The deal also contains virtually no measures to ensure protection for current and future refugees, fleeing the furies of climate-fueled disaster, conflict and poverty. Given the context in Europe, with barbed walls erected and vicious xenophobia, it is shuddering to think what kind of ruthless politics might greet the refugees of the future, who will far outnumber those fleeing their homes today.
Across history, racial, gender, disability and economic justice movements have ceaselessly raised questions around human disposability: who sits where in the hierarchy of care? In the eye of politics, who has worth and who doesn’t? Whose voice is heard, and whose dismissed? Whose priorities are heeded, and whose downplayed?
If we want to decipher the justice of a decision, we have an obligation to listen first to the voices of those most affected by that decision. As Cornel West says, “the condition of truth is to let suffering speak”. Our stances should be grounded in the urgency of the afflicted.
The missing elements of the deal, crucial to the world’s most vulnerable people, have been interpreted by many officials, commentators and civil society groups as “imperfections” of a largely positive agreement. This “it’s not perfect but” approach, suggests that there are some legitimate concerns about the agreement, but that in the large scheme of things, they’re not what matters.
But whose considerations define what is vital and what isn’t? Political pragmatism for some is morally impermissible for others.
After the text of the Paris Agreement was released, Ethiopian activist Azeb Girmai described it as “the saddest day for all the poor people in the world facing loss and damage day-in and day-out.” A few hours later, in nearby halls, many delegates and observers watched Fabius’ gavel fall, and jumped in joy.
Our memory is short-lived. As time passes and the urgency of climate change becomes ever more apparent, we forget that widely-held expectations and demands around international negotiations have weakened.
This can be best understood by examining the architecture of the Paris agreement, which rests on a system of ‘Intended Nationally Determined Contributions’ (INDCs). These are voluntary pledges with no basis in science or justice that are made individually by governments to cut emissions.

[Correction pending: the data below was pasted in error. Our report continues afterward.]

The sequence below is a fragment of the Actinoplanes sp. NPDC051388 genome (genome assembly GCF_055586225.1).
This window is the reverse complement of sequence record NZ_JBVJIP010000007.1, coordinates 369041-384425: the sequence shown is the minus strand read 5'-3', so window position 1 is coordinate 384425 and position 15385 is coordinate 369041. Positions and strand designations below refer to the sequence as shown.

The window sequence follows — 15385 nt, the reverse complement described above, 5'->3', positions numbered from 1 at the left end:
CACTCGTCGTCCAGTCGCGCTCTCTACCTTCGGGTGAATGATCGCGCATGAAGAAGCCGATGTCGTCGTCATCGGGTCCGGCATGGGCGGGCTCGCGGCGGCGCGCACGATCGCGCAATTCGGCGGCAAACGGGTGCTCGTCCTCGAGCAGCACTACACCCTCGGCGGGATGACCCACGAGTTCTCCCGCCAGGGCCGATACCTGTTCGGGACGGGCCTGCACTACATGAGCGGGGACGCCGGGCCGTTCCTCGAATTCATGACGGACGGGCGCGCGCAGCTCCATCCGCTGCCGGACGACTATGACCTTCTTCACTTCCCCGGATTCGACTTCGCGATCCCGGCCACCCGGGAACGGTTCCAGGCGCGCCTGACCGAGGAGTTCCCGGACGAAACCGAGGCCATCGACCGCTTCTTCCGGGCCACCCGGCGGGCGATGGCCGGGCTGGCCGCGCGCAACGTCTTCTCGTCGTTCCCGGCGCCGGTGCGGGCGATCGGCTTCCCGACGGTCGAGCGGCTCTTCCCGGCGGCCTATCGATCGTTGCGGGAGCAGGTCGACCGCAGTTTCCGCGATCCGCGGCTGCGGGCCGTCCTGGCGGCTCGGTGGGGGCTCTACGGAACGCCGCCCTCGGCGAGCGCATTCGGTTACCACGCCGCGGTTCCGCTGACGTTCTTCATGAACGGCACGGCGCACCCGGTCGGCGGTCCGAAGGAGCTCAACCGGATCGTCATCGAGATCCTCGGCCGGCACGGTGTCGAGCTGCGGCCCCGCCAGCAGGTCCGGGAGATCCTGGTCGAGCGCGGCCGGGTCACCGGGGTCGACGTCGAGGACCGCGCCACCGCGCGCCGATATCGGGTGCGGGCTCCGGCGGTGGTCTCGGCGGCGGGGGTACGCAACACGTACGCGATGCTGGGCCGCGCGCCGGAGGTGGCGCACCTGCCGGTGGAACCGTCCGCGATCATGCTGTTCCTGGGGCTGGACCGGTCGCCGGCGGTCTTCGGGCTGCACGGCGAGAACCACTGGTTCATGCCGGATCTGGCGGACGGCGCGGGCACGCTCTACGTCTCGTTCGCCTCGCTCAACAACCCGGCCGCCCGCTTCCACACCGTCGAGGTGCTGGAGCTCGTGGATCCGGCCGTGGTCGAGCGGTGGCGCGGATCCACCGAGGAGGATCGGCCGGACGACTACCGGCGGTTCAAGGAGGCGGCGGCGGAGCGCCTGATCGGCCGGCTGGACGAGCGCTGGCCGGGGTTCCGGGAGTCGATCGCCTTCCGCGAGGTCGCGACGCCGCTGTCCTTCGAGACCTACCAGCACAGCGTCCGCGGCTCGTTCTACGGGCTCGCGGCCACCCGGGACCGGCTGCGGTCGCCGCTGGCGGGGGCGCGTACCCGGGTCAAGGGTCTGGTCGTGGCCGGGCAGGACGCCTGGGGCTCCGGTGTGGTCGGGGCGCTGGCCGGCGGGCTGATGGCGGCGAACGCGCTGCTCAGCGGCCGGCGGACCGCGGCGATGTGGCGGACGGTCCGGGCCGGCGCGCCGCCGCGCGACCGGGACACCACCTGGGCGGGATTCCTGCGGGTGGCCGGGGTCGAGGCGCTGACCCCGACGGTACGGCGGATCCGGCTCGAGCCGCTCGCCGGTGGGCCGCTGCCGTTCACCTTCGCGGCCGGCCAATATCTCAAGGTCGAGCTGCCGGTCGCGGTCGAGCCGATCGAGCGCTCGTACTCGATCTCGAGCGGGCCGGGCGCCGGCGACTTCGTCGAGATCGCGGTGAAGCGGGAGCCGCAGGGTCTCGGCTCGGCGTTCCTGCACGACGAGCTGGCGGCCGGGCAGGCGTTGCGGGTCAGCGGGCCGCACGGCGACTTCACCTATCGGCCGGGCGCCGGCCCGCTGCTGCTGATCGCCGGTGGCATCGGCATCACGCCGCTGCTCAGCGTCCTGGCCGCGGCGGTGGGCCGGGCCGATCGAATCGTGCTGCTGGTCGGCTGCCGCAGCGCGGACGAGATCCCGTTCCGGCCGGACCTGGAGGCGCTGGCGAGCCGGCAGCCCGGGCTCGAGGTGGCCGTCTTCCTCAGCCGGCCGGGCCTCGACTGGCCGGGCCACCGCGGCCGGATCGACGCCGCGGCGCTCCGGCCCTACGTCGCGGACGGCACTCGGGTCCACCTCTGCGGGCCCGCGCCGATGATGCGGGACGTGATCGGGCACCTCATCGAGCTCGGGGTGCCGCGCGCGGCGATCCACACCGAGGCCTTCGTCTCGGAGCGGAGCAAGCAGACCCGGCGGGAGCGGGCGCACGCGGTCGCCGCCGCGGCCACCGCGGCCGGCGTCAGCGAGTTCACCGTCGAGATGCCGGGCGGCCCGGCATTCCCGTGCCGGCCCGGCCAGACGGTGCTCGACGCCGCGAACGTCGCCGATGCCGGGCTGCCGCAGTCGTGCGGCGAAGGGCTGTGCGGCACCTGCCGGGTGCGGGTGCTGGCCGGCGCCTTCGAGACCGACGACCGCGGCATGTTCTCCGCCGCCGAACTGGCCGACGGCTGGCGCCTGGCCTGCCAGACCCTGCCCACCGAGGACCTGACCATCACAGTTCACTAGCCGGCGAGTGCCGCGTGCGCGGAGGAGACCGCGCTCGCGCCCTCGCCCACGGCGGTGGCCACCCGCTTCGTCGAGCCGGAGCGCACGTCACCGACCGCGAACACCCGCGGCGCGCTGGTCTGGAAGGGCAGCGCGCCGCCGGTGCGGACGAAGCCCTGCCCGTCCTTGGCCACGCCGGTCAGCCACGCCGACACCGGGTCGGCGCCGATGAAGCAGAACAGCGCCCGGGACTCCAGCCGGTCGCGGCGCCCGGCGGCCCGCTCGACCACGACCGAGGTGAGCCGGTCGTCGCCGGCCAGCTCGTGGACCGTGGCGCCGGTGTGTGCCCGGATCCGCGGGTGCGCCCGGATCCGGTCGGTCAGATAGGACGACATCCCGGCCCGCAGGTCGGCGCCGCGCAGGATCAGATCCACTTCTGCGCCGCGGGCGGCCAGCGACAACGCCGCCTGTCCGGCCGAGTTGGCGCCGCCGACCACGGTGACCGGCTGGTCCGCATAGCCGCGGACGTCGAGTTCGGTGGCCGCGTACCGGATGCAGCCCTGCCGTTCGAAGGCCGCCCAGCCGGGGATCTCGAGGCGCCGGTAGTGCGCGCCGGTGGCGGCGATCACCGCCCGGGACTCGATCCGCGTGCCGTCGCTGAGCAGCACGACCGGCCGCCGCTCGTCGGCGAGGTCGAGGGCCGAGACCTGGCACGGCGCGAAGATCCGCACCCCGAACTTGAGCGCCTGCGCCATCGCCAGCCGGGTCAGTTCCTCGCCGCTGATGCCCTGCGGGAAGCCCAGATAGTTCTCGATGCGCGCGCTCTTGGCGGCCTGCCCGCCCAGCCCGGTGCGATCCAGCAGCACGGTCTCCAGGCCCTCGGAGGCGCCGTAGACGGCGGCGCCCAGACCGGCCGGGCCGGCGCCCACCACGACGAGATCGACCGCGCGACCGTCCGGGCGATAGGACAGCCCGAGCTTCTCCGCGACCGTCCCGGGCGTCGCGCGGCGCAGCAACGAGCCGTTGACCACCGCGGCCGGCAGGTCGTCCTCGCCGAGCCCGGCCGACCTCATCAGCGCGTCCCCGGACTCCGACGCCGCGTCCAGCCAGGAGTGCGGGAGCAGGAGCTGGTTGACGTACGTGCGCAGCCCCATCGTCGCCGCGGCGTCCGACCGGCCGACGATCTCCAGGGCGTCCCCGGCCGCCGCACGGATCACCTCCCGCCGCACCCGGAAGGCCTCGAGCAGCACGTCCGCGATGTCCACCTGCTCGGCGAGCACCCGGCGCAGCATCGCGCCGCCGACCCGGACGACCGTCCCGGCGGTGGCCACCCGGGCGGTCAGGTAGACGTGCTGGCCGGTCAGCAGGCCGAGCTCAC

In 1991, during early negotiations around the initial UN Convention, a Pledge and Review agreement was proposed by Japan. It was swiftly dismissed, given a broadly held consensus that any agreement on climate change must firmly incorporate the historical responsibility of developed countries and contain legally binding obligations. As former Indian negotiator Chandrashekhar Dasgupta observed: “[A]n approach that was summarily rejected as inadequate at the outset of the climate change negotiations, is being hailed today as a great advance!”
Optimism is a potent, and often necessary, form of coping. It sutures our doubts, and eases our fears. In politics, it can allow us to exchange honesty for narrative, accountability for strategy.
People cannot live on gloom alone, and there is a undeniable role for shrewd optimism. But we cannot fail to recognise that many of the explanations for our inaction on climate change lie in our abject failure to confront the dimension of the issue. Twenty-five years on from the first report of the IPCC, we are still dangerously distant from a path to safety.
A month on from Paris, the honeymoon has ended. The ink has dried and the gushing rhetoric has quietened. Countries have returned to familiar habits. Purported climate leaders are struggling to meet their own deficient targets. New fossil fuel projects have been unveiled, and environmental programmes shelved.
Sometimes, the drafted epilogue trembles: “armed with the knowledge, we weren’t able to.”